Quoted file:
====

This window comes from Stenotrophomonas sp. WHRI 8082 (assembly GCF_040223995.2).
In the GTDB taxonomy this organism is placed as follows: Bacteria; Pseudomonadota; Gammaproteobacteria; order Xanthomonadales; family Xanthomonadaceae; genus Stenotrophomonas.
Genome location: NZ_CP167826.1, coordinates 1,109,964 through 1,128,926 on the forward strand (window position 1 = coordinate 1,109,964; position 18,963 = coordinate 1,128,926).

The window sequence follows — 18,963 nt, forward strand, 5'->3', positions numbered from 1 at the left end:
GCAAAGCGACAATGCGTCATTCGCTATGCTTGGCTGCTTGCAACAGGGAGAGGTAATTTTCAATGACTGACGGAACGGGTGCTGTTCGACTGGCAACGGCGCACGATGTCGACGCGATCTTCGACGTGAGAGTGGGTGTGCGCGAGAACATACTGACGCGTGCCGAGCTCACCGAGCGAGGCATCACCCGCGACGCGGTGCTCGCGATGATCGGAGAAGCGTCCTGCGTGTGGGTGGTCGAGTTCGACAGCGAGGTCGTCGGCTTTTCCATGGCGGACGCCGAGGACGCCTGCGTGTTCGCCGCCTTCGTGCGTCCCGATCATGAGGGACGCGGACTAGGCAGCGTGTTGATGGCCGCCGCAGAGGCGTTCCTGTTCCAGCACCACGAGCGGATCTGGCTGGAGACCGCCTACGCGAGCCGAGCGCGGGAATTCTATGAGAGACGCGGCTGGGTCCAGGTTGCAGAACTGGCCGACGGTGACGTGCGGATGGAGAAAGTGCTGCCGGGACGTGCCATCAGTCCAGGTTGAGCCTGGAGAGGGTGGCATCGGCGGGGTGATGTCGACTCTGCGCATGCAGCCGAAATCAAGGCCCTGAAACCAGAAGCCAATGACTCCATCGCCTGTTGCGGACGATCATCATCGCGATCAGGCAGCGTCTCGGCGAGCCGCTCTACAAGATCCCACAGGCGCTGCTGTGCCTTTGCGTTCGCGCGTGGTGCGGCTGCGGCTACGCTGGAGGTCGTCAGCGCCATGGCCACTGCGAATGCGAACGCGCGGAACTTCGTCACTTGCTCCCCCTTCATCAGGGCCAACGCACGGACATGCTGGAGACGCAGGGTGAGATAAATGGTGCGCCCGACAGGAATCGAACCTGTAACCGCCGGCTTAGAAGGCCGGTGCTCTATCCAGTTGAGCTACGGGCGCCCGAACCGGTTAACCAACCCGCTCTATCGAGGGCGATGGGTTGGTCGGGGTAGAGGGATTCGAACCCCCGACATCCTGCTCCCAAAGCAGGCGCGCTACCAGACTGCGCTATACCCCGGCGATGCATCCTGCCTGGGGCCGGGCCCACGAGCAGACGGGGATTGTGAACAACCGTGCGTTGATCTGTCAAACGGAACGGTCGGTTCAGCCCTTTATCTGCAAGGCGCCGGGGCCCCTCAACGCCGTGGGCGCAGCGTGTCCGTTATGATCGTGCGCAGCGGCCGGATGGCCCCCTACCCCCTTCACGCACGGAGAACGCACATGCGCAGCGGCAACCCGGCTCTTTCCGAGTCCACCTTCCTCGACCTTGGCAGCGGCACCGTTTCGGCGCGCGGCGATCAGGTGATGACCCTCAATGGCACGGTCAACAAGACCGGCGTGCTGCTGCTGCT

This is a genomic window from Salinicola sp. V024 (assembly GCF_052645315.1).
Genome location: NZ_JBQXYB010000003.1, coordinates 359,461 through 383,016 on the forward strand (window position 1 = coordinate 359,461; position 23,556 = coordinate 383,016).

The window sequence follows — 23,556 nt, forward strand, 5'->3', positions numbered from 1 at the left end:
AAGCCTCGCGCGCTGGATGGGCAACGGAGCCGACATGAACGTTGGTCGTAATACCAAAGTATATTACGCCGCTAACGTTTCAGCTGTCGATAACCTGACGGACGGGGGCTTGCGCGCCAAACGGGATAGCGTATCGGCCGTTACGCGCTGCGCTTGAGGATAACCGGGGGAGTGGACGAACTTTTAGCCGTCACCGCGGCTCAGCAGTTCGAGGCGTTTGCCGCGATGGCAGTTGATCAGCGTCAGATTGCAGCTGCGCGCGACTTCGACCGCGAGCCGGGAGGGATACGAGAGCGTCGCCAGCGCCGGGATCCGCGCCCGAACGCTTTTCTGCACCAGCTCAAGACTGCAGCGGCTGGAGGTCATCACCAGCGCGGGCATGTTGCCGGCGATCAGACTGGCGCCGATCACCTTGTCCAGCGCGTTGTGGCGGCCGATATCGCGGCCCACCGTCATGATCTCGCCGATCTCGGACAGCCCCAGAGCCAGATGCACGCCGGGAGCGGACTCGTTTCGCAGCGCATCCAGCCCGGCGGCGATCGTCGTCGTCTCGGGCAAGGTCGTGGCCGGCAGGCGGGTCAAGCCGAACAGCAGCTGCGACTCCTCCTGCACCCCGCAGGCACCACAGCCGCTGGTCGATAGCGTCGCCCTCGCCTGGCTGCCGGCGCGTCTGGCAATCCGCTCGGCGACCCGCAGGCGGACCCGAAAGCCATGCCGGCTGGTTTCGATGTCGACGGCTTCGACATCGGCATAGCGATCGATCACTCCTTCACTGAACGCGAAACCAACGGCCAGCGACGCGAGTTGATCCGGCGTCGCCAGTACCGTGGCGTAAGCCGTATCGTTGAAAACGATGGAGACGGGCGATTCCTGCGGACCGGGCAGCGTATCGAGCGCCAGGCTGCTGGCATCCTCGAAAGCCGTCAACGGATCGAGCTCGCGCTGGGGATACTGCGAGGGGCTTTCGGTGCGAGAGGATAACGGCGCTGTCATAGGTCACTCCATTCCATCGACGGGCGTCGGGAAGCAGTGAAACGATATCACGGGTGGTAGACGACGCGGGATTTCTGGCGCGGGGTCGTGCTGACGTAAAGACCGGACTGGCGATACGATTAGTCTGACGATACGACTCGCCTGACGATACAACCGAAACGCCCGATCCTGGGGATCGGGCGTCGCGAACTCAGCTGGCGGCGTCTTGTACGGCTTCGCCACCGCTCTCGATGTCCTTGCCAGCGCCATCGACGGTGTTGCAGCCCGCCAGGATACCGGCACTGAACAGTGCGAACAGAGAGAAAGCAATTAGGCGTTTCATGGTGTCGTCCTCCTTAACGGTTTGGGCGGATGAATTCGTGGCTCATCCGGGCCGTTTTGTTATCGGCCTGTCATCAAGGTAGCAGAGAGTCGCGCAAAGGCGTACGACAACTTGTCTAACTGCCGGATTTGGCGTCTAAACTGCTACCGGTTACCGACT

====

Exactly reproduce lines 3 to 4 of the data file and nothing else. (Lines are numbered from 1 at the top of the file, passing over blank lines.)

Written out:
Genome location: NZ_CP167826.1, coordinates 1,109,964 through 1,128,926 on the forward strand (window position 1 = coordinate 1,109,964; position 18,963 = coordinate 1,128,926).

The window sequence follows — 18,963 nt, forward strand, 5'->3', positions numbered from 1 at the left end: